Personal experience with knots, while indisputably valuable to the project, is not a substitute for reliable published sources. The contributor's understanding of a given knot should inform the direction and focus of an article, but the factual content needs to be backed-up by verifiable sources. There are many examples in knotting literature of an echo chamber effect where the same information is repeated again and again in different works, giving the appearance of consensus and authority when in fact the original source is questionable or possibly downright wrong. In these cases it is the deeper knowledge of the expert editors that will facilitate an explanation of the conflicting information while still maintaining a neutral point of view.

The name is not the knot[edit]

People sometimes get overly attached to the name they learned for a knot. Contributors should remember that the article is about the knot itself; the name is not the knot. Since the same knot has often been discovered by multiple people, who speak different languages, at different times, the various names for many knots will need to be explained in a "Naming" or "History" section of the article. Names in languages other than English should only be included if they represent the source for the English name or otherwise figure prominently in the history of the knot.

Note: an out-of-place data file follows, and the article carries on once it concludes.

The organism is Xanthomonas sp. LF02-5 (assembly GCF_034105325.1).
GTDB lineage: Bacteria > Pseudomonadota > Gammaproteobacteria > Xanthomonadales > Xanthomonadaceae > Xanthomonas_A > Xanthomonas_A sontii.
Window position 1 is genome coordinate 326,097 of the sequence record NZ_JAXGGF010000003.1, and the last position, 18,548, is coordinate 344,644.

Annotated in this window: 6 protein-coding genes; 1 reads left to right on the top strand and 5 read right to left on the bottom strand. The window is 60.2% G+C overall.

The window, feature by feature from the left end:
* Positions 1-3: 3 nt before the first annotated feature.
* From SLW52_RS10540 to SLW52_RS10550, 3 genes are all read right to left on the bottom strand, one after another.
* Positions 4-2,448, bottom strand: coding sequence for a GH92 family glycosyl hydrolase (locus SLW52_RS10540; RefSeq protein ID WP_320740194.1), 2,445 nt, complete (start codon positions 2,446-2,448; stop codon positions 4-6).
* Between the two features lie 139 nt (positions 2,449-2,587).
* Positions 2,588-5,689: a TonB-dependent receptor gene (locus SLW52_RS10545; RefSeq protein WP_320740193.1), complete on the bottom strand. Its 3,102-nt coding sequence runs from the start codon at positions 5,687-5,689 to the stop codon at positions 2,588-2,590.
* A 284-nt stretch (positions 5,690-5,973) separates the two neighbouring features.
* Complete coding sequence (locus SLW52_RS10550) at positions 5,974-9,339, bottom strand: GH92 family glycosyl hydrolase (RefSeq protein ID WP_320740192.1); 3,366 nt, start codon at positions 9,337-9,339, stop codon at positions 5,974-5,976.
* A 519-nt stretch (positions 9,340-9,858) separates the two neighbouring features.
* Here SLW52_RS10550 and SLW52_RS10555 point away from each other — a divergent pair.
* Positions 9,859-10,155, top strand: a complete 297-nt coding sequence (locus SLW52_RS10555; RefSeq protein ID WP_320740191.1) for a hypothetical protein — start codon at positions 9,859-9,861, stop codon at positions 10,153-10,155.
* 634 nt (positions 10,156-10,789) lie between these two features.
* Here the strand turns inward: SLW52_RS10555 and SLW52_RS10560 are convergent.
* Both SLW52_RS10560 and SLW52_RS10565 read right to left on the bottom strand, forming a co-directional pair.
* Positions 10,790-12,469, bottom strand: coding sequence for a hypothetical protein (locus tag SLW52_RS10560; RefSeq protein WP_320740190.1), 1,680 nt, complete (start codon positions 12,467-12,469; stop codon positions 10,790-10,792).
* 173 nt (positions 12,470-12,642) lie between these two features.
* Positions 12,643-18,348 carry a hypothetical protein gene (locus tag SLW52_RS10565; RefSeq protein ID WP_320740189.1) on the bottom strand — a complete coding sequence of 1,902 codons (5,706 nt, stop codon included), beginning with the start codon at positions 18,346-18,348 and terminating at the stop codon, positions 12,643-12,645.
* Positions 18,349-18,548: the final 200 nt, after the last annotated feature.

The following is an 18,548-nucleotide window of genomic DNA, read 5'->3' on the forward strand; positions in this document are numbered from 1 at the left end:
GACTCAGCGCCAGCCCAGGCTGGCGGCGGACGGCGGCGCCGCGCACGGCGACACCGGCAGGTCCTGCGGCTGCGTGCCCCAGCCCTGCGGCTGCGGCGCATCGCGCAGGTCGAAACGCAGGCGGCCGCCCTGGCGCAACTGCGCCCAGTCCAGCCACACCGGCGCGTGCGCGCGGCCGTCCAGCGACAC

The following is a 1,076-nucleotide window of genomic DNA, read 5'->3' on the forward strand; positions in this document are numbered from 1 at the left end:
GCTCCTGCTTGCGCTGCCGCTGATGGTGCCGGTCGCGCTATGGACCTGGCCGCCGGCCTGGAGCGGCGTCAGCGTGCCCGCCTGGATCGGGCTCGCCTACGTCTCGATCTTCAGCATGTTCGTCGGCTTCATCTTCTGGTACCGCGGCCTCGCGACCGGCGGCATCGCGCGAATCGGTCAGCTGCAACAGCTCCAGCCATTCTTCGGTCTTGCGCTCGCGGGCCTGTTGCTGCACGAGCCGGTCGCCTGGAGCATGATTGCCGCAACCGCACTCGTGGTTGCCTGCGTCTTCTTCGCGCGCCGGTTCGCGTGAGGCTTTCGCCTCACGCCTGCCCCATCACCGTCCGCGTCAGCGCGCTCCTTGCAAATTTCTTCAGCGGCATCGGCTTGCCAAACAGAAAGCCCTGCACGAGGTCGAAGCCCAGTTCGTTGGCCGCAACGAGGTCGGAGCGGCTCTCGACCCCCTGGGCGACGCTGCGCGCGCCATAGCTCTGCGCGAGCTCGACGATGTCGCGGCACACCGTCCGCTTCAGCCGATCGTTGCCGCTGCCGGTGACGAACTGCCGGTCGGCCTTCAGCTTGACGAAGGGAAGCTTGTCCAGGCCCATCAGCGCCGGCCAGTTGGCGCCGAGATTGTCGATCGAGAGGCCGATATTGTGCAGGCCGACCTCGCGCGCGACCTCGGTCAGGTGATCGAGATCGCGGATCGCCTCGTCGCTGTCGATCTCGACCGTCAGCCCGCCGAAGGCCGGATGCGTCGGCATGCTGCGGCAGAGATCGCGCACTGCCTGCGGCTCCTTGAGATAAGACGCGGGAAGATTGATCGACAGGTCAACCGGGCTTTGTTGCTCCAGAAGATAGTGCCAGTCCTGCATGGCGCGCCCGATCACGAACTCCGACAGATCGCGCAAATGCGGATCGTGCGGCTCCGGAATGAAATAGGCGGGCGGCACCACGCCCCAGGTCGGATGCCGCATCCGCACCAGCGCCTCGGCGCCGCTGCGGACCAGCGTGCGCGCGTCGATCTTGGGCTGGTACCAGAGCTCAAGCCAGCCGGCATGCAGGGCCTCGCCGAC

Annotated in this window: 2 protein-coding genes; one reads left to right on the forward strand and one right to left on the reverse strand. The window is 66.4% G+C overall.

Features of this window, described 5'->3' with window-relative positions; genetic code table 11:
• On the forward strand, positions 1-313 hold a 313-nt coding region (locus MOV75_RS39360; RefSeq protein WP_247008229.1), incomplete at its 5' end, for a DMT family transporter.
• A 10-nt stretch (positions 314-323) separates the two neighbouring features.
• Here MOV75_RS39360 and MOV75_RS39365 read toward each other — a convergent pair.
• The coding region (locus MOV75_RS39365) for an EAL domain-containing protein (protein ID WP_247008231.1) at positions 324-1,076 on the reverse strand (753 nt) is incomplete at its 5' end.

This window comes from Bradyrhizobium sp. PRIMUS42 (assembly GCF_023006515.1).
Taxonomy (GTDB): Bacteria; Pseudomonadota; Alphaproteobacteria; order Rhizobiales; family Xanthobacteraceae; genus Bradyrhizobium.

Of course the article itself must have a title and it should be chosen to represent the currently most recognizable name. The choice of titles holds special difficulty for knotting articles due to the historic vagaries of knot naming. Compared to most other significant areas of study, knot taxonomy (for non-mathematical purposes) has never satisfactorily been dealt with.

Defer to ABOK, but be willing to question it[edit]